A big thank you from me, to Yvonne for inviting me when I dropped a heavy hint, and to her helpers for helping so well, the schools for their magnificent work, and to Cathy, Alan, Oisín and Alex for writing the books that caused us all to be there, at fth.

And the prize for tidiest row of seats? The prize was Oisín’s picture. And I can assure you it won’t go to us on the front row. Cough.

The Door That Led To Where

Whenever there is a new Sally Gardner book out, I just know it’s the best she has written. Same this time, with The Door That Led To Where, which features time travel, and is set in the part of London where Sally grew up. Thanks to the time travelling, she also manages to fit in almost-Dickensian London, which is something she knows a lot about.

Both these factors explain why the novel works so beautifully, on so many levels.

It begins with, if not bullying at home, then some serious discord between poor AJ and his single mum. He has achieved exactly one GCSE (but at least he got an A*) and his mum is fed up and sends him out to get a job. And what a job! He ends up as baby clerk at a law firm in Gray’s Inn.

Sally Gardner, The Door That Led To Where

And that’s where the trouble starts; AJ discovers a key with his name on, and it leads to London in 1830, and it’s a fascinating place. Dangerous, but no more so than AJ’s modern London. He and his two best friends are forever getting into serious scrapes with people, and being able to escape to an older London seems ideal.

Except, that also has its problems. The three of them need to decide where to stay, and they must sort out some time travelling problems that have escalated over the centuries.

Sally deals with both modern social problems and 19th century crime as though she was born to it. And that’s the thing. She is the most wonderful of storytellers, and she spins fantastic yarns and makes it all appear totally plausible. I believe I’ve finally worked out how she does it; Sally is a time traveller. She has been to old London, as well as living in the city we know now. It’s the only explanation.

This is one of the best books I’ve read.

And the cover in its simplicity is fiendishly clever and attractive.

Mind Blind

This thriller by Lari Don just can’t end well. And in a way that’s a very good thing, because life isn’t like that. All you as the reader can hope for is ‘not too bad.’ At times I didn’t think that was going to be possible, either.

Lari Don, Mind Blind

Lucy’s sister Viv has just been murdered. While he didn’t actually kill her himself, Ciaran caused Viv’s death, and it was his family who killed her. Actually murdered her.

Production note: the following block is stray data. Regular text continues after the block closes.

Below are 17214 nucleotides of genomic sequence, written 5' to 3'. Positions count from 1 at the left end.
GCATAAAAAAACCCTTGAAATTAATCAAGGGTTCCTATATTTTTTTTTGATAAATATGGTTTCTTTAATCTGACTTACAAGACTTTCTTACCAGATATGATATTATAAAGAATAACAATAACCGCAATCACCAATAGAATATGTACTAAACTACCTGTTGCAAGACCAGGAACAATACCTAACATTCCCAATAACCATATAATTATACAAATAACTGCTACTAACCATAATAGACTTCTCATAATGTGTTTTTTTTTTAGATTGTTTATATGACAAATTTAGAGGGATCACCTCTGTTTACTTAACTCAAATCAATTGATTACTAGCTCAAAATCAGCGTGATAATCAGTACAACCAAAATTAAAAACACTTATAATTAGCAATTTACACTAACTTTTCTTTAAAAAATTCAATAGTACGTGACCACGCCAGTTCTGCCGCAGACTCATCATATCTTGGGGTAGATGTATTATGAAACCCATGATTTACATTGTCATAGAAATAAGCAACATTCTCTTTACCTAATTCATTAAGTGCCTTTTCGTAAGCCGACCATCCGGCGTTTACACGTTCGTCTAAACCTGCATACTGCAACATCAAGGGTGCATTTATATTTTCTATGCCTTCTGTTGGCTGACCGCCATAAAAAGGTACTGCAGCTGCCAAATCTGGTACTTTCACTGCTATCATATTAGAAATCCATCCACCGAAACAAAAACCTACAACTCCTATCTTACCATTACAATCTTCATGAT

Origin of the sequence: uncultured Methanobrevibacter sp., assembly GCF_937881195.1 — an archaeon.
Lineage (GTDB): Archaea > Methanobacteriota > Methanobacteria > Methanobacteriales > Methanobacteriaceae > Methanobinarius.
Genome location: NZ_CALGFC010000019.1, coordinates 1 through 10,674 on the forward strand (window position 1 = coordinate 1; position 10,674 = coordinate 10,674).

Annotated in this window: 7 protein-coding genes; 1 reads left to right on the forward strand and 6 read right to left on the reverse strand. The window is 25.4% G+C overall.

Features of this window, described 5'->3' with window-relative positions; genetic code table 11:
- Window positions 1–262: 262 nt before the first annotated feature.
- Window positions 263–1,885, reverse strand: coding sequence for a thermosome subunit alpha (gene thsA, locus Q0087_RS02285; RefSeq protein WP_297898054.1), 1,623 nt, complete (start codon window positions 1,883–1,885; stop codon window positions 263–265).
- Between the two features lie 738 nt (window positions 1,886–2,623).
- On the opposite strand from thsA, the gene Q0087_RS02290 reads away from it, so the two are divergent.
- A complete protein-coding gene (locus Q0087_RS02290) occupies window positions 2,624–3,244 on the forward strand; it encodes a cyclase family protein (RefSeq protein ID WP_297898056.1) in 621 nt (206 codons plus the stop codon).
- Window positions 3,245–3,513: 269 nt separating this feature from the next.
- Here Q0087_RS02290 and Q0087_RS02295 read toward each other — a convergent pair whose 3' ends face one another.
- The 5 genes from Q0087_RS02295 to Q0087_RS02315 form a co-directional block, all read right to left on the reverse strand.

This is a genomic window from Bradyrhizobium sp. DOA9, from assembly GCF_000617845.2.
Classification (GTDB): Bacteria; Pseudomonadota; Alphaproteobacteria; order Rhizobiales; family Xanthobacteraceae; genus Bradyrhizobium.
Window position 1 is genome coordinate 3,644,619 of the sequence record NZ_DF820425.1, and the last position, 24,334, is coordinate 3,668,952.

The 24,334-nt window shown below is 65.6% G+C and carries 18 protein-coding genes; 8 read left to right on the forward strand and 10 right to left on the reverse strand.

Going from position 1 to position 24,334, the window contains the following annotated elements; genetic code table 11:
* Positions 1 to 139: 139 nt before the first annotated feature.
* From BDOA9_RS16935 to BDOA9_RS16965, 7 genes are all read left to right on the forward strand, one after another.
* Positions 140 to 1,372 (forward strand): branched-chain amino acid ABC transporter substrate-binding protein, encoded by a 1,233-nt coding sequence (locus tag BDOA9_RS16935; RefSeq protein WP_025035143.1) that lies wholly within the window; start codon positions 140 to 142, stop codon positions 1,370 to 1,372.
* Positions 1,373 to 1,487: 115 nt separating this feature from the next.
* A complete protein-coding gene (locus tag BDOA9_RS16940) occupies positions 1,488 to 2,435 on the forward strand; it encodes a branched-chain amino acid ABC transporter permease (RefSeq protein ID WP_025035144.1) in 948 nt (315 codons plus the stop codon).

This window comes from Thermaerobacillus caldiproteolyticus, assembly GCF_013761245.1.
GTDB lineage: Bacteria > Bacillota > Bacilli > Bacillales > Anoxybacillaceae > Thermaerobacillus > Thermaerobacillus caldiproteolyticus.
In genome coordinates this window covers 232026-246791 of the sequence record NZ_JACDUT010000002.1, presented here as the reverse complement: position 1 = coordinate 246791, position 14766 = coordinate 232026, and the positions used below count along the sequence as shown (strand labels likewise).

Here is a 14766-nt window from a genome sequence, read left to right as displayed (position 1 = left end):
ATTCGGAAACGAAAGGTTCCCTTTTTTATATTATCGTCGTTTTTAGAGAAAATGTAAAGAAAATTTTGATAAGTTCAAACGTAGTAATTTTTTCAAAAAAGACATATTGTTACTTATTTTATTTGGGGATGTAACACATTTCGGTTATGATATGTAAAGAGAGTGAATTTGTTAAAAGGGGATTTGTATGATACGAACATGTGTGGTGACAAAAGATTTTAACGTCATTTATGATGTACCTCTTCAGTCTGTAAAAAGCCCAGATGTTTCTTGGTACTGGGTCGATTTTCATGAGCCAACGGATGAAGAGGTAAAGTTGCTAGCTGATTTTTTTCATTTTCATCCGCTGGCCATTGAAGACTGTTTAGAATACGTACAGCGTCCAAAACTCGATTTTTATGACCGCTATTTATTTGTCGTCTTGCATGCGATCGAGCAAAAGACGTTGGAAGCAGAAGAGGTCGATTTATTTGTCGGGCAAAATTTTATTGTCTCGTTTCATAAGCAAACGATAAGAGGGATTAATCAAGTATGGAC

They seem like a bunch of psychopaths, and what they can do is read minds. That makes hiding from them or deceiving them well nigh impossible, but Ciaran tries, and he drags Lucy into this nightmare as they try to sort things out. Except things aren’t really of the sortable kind.

Very, very exciting, and the reasons behind all this cloak and dagger stuff makes for good thinking material. Sometimes you need to stop and consider the moral aspects of what people do.

This is your classical chase, but with a twist. It’s weird and dangerous, and there can be no happy ending. You still hope, though.

I’d happily read more like this.

Best of 2014

I was about to say that whereas I had told myself I’d go for fewer books on my best list of the year (best books, not best list) this time, it has proved too hard to do. But then I discovered I managed to slim the list last year, so I have a bit of credit and I can let the list swell. Because I must.

Can’t even offer you a photogenic pile of best books, with most of them still hiding in boxes. Besides, one of the best comes on Kindle, and the Resident IT Consultant’s e-reader isn’t the prettiest of things to take a picture of.

2014 was a good year for series of books coming to an end, be it the two-pack type or the trilogy or the ten-pack. I decided not to put those on The List, but I am happy to mention them.

They are Timothée de Fombelle with Vango 2, Caroline Lawrence with the fourth book about Detective Pinkerton, Derek Landy at the end of his ten book Skulduggery Pleasant marathon, Lucy Hawking and the fourth book about George in space, Gennifer Choldenko and the last Al Capone story, Deborah Ellis about Parvana again, Teri Terry’s dystopia had as satisfying an end as you could hope for, Gillian Philip finally finished her faeries in Icefall, and Che Golden sorted her fairies out too.

Helen Grant and Eoin Colfer did beautifully with their second books from Belgium and time travel London, so there is more to look forward to there.

Two authors are standing shoulder to shoulder on my awards stand this year; Michelle Magorian and Nick Green. Michelle for Impossible! and Nick with his Firebird ebook trilogy.

The runners-up are – in no particular order – Ali Sparkes and Destination Earth, Sally Nicholls and Shadow Girl, Cliff McNish and Going Home, Tanya Landman and Buffalo Soldier, Ellen Renner and Tribute, Simon Mason and Running Girl, Carl Hiaasen and Skink No Surrender, Robin Talley and Lies We tell Ourselves.

Thank you everyone, for hours and hours of good company, and please keep up the good work!